While I was on vacation with my husband in Charleston last August, there was a day on the beach I’ll never forget. I stood waist deep in the ocean with my arms stretched in front of me as I braved each crashing wave, imagining it was something in life I struggled with and wanted to conquer. Self-doubt. Self-hate. Anxiety. Depression. Codependency. ADHD. Fibromyalgia. Fear of failure. Fear of worthlessness. Fear of loneliness. Sometimes the wave was too great, and I had to dive under it. Sometimes it was smaller than I expected. Sometimes it knocked me down. But I fought to stay upright, got back up every time I fell backward, and felt…strong. Brave.

Yes, life is hard. Writing is hard. In fact, it’s terrifying. But I’m on this path for a reason. God put this passion in my heart for a reason. I’m not a perfect Christian or human being, and I don’t pretend to be. I don’t even know what that means anymore, because I’ve changed and progressed over the years. I don’t fit into a box or stereotype, and I don’t want to. I’m just…me. And you’re you. And that’s okay. I’m loved, and you’re loved, and we all have a purpose. So whatever it is you’re called but scared to do, just do it scared. Lean into the discomfort and trust that God will catch you when you fall. Because you will fall. We all do. Just get back up. Maybe have some chocolate or take a nap first. The important thing is to keep working on your dreams. Nurture the friendships you make along the way. Do whatever you feeds your soul. Help someone who’s behind you on the journey. Learn from someone who’s ahead of you. Do whatever you need to do, as long as you stay in it. Stay on that curvy, frightening road. Let God take the wheel instead of fear. Fear will throw you off the cliff every time. Prayer will keep you on the road and block out the fear of falling.

At my first ACFW Conference, I learned that God is bigger than fear. I can, and will, brave the journey. I believe you will, too.

 

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Organizing my Life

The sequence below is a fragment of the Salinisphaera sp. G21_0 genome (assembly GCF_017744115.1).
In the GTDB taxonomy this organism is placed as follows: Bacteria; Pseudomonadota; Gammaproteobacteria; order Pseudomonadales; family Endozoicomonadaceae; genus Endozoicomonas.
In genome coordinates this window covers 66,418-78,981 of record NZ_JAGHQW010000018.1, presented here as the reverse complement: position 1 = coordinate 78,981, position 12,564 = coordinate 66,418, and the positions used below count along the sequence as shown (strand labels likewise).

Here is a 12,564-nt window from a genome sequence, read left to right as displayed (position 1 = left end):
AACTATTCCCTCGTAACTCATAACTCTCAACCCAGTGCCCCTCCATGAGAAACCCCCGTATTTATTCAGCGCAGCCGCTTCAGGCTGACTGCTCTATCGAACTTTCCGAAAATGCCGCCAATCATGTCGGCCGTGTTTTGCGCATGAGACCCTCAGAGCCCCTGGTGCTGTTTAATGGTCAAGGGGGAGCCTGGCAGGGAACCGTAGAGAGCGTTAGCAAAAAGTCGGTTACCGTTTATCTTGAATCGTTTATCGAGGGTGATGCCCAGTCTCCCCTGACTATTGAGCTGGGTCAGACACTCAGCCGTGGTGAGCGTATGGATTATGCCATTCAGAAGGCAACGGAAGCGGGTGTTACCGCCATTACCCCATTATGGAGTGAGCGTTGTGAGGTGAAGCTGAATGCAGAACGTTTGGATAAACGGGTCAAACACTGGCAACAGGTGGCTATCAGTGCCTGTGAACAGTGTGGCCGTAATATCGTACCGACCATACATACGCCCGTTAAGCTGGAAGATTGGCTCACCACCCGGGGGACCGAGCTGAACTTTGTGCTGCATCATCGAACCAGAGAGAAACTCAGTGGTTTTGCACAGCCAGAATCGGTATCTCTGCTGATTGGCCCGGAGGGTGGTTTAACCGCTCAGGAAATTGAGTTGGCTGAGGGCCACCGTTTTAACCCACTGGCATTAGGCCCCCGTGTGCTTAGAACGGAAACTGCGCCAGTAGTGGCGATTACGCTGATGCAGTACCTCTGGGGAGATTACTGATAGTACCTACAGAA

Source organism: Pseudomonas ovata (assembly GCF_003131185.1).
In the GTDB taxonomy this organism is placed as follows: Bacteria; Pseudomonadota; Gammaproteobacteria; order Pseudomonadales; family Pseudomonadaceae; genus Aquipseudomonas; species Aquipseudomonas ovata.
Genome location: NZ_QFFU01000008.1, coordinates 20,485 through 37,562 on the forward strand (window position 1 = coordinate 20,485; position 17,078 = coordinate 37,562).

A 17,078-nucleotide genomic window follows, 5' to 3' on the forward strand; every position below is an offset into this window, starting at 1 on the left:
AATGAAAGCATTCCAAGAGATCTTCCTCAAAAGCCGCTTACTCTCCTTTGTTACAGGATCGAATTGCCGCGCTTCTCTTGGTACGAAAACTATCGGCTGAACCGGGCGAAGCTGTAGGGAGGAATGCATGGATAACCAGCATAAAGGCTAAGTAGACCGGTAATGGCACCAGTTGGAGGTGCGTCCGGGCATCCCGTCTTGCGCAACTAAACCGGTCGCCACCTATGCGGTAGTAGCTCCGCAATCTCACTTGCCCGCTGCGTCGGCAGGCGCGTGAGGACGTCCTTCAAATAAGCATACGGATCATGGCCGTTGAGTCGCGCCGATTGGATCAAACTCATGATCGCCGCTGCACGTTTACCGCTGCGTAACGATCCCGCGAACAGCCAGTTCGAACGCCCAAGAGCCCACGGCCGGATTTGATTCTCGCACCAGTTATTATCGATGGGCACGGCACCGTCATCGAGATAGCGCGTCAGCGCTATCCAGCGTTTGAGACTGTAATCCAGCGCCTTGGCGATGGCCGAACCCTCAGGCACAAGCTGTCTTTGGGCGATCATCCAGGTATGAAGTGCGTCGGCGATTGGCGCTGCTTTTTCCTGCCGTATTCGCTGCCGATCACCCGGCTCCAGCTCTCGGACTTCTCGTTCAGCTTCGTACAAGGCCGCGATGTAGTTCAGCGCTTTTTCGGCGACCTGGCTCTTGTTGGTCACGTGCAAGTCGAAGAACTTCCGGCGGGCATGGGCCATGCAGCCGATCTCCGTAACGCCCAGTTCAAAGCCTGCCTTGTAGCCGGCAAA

Hi, friends. I’ve had some challenging but rewarding months since the last time I posted. I started life coaching in March, and it’s been truly enlightening. I realized that some of the challenges I was facing with life overall were due to not being fulfilled in my current role at work. I’ve since started on a track to become an official instructional designer (even though I have many years of experience in that role without the official label), and I am loving it. I realized I couldn’t be happy with myself and my life if my days were spent just proofreading technical materials without having a greater purpose or applying my creativity to what I was doing. I am much happier now after taking the courage to speak up and make a change, and it’s making my organization and efficiency better as a result. I’m also taking the same approach for my personal life, specifically my novel writing and the overwhelm and insecurity that hinder me from moving forward.

My life coach and I discovered, first and foremost, what doesn’t work for me. With my novel, I kept coming up with impossible timelines because I was overly ambitious and anxious about getting it done, but with my already busy life, it just wasn’t realistic. I would fall short, hate myself, and stop writing altogether. Then rehash my schedule and repeat the same pattern. Obviously, this is the opposite of what I set out to achieve.

But then my life coach and I realized what does work for my highly sensitive mind and heart. Positivity. Reflection on what I’ve already accomplished. Thinking about starting where I am, not how far I am from the finish line. We came to the conclusion that a comfortable setting is very important to me (such as a cozy coffee house), as is going back to the pure judgment-free creativity I had as a child (mostly by sitting on the floor and playing music while I work). So I’m scheduling coffee house writing sessions (with the companionship of a fellow writer and great friend), and making my office floor a comfortable workspace at home. I also created a spreadsheet where I log my daily accomplishments–in all important parts of life, not just writing–so that I can look at it before I try to write and see everything I’ve already done to reach my ultimate life goal–making the world a more compassionate place.